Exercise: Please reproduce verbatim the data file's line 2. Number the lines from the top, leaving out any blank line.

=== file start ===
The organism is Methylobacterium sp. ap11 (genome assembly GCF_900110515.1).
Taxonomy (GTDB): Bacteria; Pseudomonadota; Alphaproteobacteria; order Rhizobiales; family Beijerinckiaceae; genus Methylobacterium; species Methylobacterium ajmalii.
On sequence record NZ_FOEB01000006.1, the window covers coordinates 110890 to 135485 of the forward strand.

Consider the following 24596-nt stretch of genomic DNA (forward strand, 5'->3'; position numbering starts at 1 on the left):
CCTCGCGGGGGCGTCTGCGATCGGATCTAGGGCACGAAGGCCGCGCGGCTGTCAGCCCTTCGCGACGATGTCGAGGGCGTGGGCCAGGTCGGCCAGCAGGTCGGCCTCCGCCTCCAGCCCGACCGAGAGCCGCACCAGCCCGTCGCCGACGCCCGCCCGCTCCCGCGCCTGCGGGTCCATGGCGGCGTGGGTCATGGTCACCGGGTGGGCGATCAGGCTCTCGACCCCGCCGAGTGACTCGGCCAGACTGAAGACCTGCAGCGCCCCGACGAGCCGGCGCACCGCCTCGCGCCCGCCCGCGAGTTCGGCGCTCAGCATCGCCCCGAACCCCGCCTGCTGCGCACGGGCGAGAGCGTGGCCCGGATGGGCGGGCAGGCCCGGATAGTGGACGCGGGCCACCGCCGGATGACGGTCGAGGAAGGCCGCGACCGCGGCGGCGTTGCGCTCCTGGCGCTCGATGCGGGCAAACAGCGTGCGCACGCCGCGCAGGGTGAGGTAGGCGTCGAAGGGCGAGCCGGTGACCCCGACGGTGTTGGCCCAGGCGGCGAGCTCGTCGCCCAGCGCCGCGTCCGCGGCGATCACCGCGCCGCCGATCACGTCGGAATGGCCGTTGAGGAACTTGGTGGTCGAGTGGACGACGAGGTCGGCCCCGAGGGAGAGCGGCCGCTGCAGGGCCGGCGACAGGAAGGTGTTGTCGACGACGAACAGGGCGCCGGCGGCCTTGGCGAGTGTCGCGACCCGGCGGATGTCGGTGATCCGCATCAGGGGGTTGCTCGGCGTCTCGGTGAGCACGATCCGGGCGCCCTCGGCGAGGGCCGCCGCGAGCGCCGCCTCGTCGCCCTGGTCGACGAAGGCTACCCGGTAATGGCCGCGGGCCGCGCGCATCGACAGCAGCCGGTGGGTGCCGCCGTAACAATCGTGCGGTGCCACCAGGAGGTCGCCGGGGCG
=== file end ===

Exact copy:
Taxonomy (GTDB): Bacteria; Pseudomonadota; Alphaproteobacteria; order Rhizobiales; family Beijerinckiaceae; genus Methylobacterium; species Methylobacterium ajmalii.